Dr Peter Fitzsimons, Invasive Weed Control Group technical manager of national trade body the Property Care Association, explains the importance of being alert to alien plant species at this time of year
While the flowering season has now passed for many native plants across the UK, in this country many non-native invasive plants work to a different timescale.
Late summer is the best time to be on alert to a range of ‘alien’ species, as they become easier to identify once they start flowering at this time of year. Landowners have statutory duties to manage these species, which are all listed under Schedule 9 of the Wildlife and Countryside Act, either for ecological or health and safety reasons or – in the case of Japanese knotweed – due to direct effects on property.
While many native plants reach maturity, flower and die-back in spring or early summer, the three most common non-native invasive species affecting the UK come to maturity in the late summer season. August and September are the time when Japanese knotweed, Giant hogweed and Himalayan balsam all come in flower.
And while the impact of Japanese knotweed is well documented among landowners and property professionals, there are compelling reasons for the other two invasive weeds to be on their radar too.
Japanese knotweed is rarely out of the spotlight and despite the fact there are clear pathways to manage and control this weed, all too often we encounter situations where homeowners are portrayed as living under siege with the plant.
Since the PCA formed the Invasive Weed Control Group in 2012, we’ve always maintained the position that this plant is not a destroyer of buildings and that it should just be regarded as any other type of property issue.
However, its presence can impact on the ability to gain a mortgage and on the development cost of land.
And we also need to consider that Japanese knotweed is deemed a nuisance by the UK government, and the EU Commission too, and the Court of Appeal ruling against Network Rail in July (2018) means landowners may be able to claim damages if Japanese knotweed encroaches on their property.
As a result, being aware of its presence is vital, and late summer is the point where it is most evident. Giant hogweed is also of concern, for different reasons. The plant’s sap is extremely toxic to the skin in sunlight, making it a danger to public health. Anyone who comes into contact with any part of the plant, and is then exposed to sunlight, can suffer symptoms including severe discomfort and blistering to the skin. We hear of people each summer who are injured by this plant, particularly during the August holidays. In some cases, the blistering can be so severe that urgent medical attention is required.
The matter is made particularly serious as this can become a long-term condition, which can recur over a period of years, with the rash and the itching returning again if skin is exposed to sunlight. As well as the public safety issue, Giant hogweed’s ability to spread far and wide can also really impact on the ecology of an area, as it can cut off the ability of native plants to thrive.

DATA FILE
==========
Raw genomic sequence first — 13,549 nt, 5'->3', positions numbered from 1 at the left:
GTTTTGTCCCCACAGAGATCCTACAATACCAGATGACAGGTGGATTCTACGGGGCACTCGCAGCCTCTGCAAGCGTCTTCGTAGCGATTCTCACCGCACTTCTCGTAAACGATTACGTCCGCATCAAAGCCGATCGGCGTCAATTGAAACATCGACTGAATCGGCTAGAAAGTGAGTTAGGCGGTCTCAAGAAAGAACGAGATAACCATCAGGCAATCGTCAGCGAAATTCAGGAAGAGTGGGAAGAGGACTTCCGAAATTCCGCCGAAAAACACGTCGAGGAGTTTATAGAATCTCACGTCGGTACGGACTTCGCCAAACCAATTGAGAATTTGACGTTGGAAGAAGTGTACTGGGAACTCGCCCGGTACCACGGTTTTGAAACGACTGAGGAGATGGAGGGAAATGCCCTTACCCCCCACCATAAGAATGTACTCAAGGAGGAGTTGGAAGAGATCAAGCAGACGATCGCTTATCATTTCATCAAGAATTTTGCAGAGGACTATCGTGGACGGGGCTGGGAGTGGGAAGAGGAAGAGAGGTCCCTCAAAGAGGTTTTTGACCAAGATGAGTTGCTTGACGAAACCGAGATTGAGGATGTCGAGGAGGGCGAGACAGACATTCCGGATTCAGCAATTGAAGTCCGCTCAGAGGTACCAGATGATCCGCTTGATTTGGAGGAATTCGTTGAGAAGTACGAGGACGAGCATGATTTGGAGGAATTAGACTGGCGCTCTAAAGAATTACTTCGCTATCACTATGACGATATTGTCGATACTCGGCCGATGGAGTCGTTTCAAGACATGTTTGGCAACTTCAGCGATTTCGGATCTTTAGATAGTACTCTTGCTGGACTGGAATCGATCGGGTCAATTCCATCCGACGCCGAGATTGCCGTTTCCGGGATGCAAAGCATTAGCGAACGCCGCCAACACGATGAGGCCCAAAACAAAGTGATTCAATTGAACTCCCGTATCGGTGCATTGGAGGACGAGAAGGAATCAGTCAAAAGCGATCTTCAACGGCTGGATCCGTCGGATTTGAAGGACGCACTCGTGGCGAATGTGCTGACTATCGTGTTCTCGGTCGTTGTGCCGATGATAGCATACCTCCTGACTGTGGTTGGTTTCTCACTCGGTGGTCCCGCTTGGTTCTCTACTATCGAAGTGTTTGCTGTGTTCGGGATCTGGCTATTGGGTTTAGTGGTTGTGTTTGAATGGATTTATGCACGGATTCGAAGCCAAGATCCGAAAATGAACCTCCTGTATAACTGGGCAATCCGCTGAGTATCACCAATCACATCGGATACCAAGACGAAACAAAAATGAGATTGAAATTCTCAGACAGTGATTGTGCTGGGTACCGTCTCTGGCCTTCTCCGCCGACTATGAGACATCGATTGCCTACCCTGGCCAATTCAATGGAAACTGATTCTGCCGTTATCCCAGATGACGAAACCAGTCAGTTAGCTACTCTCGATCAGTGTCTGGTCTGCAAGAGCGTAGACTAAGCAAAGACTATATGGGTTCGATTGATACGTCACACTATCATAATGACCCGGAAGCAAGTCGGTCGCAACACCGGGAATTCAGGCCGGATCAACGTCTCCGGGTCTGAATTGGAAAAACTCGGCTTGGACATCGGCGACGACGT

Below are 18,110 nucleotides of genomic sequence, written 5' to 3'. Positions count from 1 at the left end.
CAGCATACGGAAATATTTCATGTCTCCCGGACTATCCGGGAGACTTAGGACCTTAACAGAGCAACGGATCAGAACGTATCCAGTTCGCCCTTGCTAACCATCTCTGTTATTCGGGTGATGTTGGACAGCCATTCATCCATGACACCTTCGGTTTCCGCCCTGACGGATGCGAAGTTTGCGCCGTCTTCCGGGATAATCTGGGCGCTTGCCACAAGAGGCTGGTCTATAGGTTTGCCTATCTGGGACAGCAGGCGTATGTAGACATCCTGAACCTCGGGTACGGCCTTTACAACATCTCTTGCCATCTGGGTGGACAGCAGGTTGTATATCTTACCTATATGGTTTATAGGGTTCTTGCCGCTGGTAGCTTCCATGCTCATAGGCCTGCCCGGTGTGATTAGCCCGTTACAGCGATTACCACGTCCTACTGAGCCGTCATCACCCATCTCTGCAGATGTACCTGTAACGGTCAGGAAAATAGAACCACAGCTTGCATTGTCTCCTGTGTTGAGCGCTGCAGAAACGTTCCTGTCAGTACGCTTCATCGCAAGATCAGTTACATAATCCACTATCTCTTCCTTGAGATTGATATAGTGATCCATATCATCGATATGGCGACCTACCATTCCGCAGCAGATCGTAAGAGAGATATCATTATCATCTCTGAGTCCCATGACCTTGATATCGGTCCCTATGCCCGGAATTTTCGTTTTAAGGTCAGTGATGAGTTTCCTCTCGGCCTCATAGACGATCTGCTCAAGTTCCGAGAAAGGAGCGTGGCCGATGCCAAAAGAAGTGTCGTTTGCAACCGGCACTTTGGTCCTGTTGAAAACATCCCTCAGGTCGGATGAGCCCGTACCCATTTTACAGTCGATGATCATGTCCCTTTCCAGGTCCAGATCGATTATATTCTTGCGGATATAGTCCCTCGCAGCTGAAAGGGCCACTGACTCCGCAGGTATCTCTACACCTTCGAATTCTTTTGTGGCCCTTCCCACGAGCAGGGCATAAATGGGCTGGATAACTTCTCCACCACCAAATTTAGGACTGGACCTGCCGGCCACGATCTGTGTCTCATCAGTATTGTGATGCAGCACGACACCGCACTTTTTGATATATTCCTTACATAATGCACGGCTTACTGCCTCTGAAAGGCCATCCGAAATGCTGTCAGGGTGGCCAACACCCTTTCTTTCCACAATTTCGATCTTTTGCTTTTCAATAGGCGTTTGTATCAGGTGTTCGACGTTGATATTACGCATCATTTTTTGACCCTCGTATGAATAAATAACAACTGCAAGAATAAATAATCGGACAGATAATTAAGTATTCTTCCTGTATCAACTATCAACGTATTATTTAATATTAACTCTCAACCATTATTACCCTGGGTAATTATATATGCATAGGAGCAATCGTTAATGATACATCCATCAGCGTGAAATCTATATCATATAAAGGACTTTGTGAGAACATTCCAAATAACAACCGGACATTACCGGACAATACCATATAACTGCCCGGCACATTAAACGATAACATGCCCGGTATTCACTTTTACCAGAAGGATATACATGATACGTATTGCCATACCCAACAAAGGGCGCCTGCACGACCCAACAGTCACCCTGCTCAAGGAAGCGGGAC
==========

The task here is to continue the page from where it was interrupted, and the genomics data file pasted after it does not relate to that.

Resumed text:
Finally, the third invasive, non-native species of note is Himalayan balsam.
This plant can form dense colonies that shade out and suppress the growth of native plants, reducing biodiversity.
It can outcompete native plants with similar habitat preferences, leave riverbanks exposed to erosion following winter dieback and even create an increased risk of flooding in summer due to constricted water flow, siltation of watercourses and increasing bank instability.
Of further concern is the fact it can attract pollinators away from native species.
Fortunately, none of these plants are difficult to spot at this time of year as they produce tall, dense strands of vegetation, often excluding other species with their aggressive growth habit.
They also make detection even easier by producing distinctive and ‘showy’ flowers from late July through to September.
Members of the PCA’s Invasive Weed Control Group can assist with identification and treatment strategies to ensure that the issue is managed professionally.
The association can also support property professionals, such as surveyors, to access training and information to ensure they are aware of the key issues, not just in summer, but all year round. Regardless of the time of year, landowners and property professionals need to make informed choices when it comes to identification.
To support this, the PCA has pulled together expertise from across the sector to produce a definitive guide, which puts invasive non-native weeds, even many less common ones, on the radar.
The vast majority of the plants featured derive almost exclusively from species listed in Schedule 9 of the Wildlife and Countryside Act and others of concern to the European Union in the EU Invasive Alien Species Regulation 2014.
The 128-page manual acknowledges and builds on guidance provided by organisations including the GB Non-Native Species Secretariat, the Environment Agency, the Scottish Environment Protection Agency, Natural Resources Wales and the Department of the Environment Northern Ireland.
Recently, the PCA has also launched a new initiative to support identification – bringing together live invasive weeds specimens in a controlled environment for training purposes.
Our specially commissioned ‘non-native’ greenhouse is home to 20 plant species and varieties, being put on show as part of our training and development programme.
The greenhouse helps those on our training programmes to accurately identify invasive, non-native weeds in a controlled environment.
By curating these plants in one location, we can accelerate learning regarding weed species. More information and booking details can be found here, while an order form for the Practical Management of Invasive Non-Native Weeds In Britain and Ireland manual can be downloaded here.